Internal Revenue Service Will Conduct Thousands of Random Employer Audits Beginning in 2010 Internal Revenue Service (IRS) officials recently stated that the IRS will randomly audit approximately 6,000 U.S. employers for employment tax compliance and proper worker classification. According to reports, the audits will begin in February 2010 and are expected to be completed within three years.1
The IRS intends to audit employers of all sizes and types, including non-profit organizations. The audits are part of the IRS’ National Research Program and have a two-fold purpose, (1) to generate revenue from non-compliant employers and (2) to serve as a statistical sample of employers that are in compliance while identifying areas of non-compliance and techniques used to avoid employment taxes.
The IRS expects to test how much of the estimated $15 billion “tax gap” attributed to employment taxes actually exists and may be closed.2 Also, the IRS expects the statistical evidence will help determine whether legislative or enforcement changes are necessary to address common employment tax evasion techniques.3 As a result, the audits are expected to be exhaustive and will concentrate on five employment tax issues:
- worker classification,
- fringe benefits,
- officers’ compensation and
- employee expense reimbursements.4
While the audits will begin with the examination of federal employment tax returns (Forms 941), the process will involve many other documents that pertain to the employers’ practices in these five areas.
A major focus of the audit will be on employers that have improperly classified their workers as independent contractors instead of employees. There are many temptations to misclassify workers: (a) shifting the cost of employment taxes to workers, (b) avoiding employee benefit costs, and (c) eliminating responsibilities under employment laws, such as civil rights or wage and hour laws. However, employers who misclassify their workers as independent contractors risk significant tax liabilities upon detection by the IRS, even if the employee paid the employment taxes due.5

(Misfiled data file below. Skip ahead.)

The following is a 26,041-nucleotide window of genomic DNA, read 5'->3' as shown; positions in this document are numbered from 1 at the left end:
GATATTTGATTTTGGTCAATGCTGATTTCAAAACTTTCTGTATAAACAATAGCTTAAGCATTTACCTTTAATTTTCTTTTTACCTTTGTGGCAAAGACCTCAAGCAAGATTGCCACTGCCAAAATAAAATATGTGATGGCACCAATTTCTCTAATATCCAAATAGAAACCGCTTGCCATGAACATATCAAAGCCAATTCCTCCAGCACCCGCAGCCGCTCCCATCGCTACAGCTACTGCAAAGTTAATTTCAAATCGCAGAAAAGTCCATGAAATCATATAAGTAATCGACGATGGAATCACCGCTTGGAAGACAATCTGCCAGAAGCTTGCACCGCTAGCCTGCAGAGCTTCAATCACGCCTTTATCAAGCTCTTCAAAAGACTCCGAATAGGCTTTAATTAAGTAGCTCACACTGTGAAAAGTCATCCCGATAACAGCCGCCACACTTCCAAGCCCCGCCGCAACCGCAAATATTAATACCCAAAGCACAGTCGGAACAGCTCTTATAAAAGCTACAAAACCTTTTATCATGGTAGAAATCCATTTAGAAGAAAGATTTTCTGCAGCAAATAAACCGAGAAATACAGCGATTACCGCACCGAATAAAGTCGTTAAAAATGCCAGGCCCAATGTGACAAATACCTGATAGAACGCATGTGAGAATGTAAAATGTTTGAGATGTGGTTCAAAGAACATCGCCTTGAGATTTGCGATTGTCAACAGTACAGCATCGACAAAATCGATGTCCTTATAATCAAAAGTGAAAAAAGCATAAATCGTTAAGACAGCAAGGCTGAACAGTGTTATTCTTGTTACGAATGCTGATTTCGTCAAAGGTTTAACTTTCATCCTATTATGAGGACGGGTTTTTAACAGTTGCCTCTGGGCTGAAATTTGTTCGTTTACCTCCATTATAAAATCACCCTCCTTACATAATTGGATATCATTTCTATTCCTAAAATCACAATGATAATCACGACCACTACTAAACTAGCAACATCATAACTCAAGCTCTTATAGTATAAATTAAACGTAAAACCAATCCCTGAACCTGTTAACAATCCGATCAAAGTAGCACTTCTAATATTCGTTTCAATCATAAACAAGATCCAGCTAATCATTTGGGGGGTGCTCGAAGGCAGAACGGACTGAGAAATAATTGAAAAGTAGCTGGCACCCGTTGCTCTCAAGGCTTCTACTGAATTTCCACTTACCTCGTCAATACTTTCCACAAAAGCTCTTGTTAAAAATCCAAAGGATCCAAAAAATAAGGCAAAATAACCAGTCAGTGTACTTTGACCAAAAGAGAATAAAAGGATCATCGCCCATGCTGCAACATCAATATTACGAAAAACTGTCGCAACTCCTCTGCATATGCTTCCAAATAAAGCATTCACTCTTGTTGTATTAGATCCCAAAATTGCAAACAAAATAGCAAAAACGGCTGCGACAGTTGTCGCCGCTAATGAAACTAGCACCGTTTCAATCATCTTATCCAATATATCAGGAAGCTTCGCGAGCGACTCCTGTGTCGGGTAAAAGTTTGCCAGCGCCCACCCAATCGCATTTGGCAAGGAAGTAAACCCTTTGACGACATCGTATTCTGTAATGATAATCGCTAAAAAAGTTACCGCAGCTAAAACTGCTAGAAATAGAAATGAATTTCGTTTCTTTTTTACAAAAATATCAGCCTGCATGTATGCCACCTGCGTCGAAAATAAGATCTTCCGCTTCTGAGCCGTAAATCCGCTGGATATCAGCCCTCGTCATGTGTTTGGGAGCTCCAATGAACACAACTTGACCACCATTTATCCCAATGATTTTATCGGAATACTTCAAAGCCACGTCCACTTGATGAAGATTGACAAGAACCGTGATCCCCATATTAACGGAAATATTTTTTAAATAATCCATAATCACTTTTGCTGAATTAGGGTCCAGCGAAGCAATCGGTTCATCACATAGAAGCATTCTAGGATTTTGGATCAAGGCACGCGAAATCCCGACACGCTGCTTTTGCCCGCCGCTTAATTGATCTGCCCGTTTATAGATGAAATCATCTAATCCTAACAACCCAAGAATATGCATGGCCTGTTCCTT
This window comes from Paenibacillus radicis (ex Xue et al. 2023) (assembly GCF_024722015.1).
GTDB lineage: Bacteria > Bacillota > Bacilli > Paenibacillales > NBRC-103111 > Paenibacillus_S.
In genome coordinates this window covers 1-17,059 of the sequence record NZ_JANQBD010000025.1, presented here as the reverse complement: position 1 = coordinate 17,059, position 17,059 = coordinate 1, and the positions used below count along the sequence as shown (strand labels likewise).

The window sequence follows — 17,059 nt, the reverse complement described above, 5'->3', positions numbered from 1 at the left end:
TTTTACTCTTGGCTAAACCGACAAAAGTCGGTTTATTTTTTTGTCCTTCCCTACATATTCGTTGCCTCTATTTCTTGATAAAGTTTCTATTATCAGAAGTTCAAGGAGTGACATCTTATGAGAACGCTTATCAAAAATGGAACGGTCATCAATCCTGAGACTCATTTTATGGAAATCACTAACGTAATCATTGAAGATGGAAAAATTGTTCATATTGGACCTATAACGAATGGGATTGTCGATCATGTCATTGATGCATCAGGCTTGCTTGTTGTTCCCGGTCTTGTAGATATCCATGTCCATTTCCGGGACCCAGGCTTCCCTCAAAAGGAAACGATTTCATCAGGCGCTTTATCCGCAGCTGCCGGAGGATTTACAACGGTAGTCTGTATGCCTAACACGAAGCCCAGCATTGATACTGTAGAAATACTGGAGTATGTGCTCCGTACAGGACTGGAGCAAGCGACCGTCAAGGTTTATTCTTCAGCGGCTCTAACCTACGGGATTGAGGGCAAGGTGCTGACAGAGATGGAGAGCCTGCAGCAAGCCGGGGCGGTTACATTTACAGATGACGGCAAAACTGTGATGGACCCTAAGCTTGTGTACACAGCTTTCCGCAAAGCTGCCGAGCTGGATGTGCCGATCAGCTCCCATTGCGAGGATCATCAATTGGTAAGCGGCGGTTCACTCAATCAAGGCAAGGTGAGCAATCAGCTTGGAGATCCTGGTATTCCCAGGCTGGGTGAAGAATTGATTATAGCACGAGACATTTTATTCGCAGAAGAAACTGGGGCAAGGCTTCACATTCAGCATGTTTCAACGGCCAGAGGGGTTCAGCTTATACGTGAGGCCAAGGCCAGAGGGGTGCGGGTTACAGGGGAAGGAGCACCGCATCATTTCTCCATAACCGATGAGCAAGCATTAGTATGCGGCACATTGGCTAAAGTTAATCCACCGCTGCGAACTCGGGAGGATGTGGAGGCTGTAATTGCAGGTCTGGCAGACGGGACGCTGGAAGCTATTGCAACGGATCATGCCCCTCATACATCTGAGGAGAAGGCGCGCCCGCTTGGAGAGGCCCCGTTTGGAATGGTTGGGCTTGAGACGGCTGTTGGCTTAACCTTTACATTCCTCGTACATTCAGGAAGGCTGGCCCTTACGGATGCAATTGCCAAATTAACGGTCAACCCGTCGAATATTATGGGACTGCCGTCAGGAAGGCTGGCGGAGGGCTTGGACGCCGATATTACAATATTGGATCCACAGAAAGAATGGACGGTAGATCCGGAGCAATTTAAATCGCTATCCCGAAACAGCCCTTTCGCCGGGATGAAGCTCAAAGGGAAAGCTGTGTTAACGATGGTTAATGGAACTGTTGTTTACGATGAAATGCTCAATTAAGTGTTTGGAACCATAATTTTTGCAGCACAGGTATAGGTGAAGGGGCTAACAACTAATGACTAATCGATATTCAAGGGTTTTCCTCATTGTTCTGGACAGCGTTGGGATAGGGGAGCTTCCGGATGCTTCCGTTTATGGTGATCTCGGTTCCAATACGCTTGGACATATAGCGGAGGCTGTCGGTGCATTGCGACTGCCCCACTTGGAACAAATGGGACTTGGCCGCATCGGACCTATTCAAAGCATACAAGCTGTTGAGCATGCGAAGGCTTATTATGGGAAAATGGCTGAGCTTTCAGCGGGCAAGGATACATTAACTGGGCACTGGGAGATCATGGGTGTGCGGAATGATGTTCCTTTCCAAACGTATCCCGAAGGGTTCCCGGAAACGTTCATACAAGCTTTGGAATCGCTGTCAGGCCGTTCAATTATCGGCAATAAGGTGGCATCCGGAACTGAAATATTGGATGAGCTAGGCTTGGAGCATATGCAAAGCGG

Other issues that may be raised include proper treatment of (i) fringe benefits and per diems as tax-free, rather than as compensation subject to income and employment taxes, (ii) employee expense reimbursements that must comply with accountable plan rules for exclusion from employees’ gross income and (iii) executive compensation as reasonable in amount. The wide-ranging audit program is part of a trend to crack down on employment tax non-compliance, which includes heightened enforcement at the federal level6 and an increasing number of states sharing information with the IRS regarding questionable tax practices.7 Employers of every size and type should realize that their compliance with federal employment tax obligations may be scrutinized, and that they should review their compliance programs with their tax advisors before the audits begin.